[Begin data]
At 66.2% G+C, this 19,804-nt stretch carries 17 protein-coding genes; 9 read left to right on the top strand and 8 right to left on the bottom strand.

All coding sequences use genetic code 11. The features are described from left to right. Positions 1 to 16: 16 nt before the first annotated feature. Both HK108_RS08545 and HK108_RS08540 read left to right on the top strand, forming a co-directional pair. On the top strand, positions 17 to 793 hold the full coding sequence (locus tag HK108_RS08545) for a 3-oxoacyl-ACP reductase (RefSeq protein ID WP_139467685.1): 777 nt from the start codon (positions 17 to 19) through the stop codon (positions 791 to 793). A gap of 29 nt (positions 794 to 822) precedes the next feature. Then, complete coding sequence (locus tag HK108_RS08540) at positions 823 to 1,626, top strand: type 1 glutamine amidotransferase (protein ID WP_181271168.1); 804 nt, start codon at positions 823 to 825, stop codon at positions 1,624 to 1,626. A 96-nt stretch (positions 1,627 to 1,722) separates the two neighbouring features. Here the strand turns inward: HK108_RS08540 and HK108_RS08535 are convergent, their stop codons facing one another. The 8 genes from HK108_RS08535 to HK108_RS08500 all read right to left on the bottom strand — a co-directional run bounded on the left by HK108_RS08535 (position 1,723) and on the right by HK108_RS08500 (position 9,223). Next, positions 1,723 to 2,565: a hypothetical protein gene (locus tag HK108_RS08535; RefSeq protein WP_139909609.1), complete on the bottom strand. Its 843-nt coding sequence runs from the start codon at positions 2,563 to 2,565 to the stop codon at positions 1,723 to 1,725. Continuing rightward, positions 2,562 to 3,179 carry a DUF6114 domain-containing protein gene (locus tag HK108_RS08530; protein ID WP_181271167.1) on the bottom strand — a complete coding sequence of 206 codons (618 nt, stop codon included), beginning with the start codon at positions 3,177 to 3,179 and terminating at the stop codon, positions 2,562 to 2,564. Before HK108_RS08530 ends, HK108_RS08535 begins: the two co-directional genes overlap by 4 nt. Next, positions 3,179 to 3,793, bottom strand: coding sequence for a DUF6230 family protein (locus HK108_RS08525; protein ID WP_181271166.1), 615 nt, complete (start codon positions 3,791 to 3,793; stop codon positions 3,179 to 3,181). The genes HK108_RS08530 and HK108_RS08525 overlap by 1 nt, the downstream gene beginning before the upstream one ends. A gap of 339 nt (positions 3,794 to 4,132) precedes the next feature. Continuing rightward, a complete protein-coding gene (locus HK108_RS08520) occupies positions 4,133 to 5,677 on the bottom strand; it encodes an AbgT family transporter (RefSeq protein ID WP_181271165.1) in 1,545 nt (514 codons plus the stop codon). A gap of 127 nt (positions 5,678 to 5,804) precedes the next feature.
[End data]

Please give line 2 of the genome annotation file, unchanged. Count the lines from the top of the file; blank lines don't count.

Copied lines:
All coding sequences use genetic code 11. The features are described from left to right. Positions 1 to 16: 16 nt before the first annotated feature. Both HK108_RS08545 and HK108_RS08540 read left to right on the top strand, forming a co-directional pair. On the top strand, positions 17 to 793 hold the full coding sequence (locus tag HK108_RS08545) for a 3-oxoacyl-ACP reductase (RefSeq protein ID WP_139467685.1): 777 nt from the start codon (positions 17 to 19) through the stop codon (positions 791 to 793). A gap of 29 nt (positions 794 to 822) precedes the next feature. Then, complete coding sequence (locus tag HK108_RS08540) at positions 823 to 1,626, top strand: type 1 glutamine amidotransferase (protein ID WP_181271168.1); 804 nt, start codon at positions 823 to 825, stop codon at positions 1,624 to 1,626. A 96-nt stretch (positions 1,627 to 1,722) separates the two neighbouring features. Here the strand turns inward: HK108_RS08540 and HK108_RS08535 are convergent, their stop codons facing one another. The 8 genes from HK108_RS08535 to HK108_RS08500 all read right to left on the bottom strand — a co-directional run bounded on the left by HK108_RS08535 (position 1,723) and on the right by HK108_RS08500 (position 9,223). Next, positions 1,723 to 2,565: a hypothetical protein gene (locus tag HK108_RS08535; RefSeq protein WP_139909609.1), complete on the bottom strand. Its 843-nt coding sequence runs from the start codon at positions 2,563 to 2,565 to the stop codon at positions 1,723 to 1,725. Continuing rightward, positions 2,562 to 3,179 carry a DUF6114 domain-containing protein gene (locus tag HK108_RS08530; protein ID WP_181271167.1) on the bottom strand — a complete coding sequence of 206 codons (618 nt, stop codon included), beginning with the start codon at positions 3,177 to 3,179 and terminating at the stop codon, positions 2,562 to 2,564. Before HK108_RS08530 ends, HK108_RS08535 begins: the two co-directional genes overlap by 4 nt. Next, positions 3,179 to 3,793, bottom strand: coding sequence for a DUF6230 family protein (locus HK108_RS08525; protein ID WP_181271166.1), 615 nt, complete (start codon positions 3,791 to 3,793; stop codon positions 3,179 to 3,181). The genes HK108_RS08530 and HK108_RS08525 overlap by 1 nt, the downstream gene beginning before the upstream one ends. A gap of 339 nt (positions 3,794 to 4,132) precedes the next feature. Continuing rightward, a complete protein-coding gene (locus HK108_RS08520) occupies positions 4,133 to 5,677 on the bottom strand; it encodes an AbgT family transporter (RefSeq protein ID WP_181271165.1) in 1,545 nt (514 codons plus the stop codon). A gap of 127 nt (positions 5,678 to 5,804) precedes the next feature.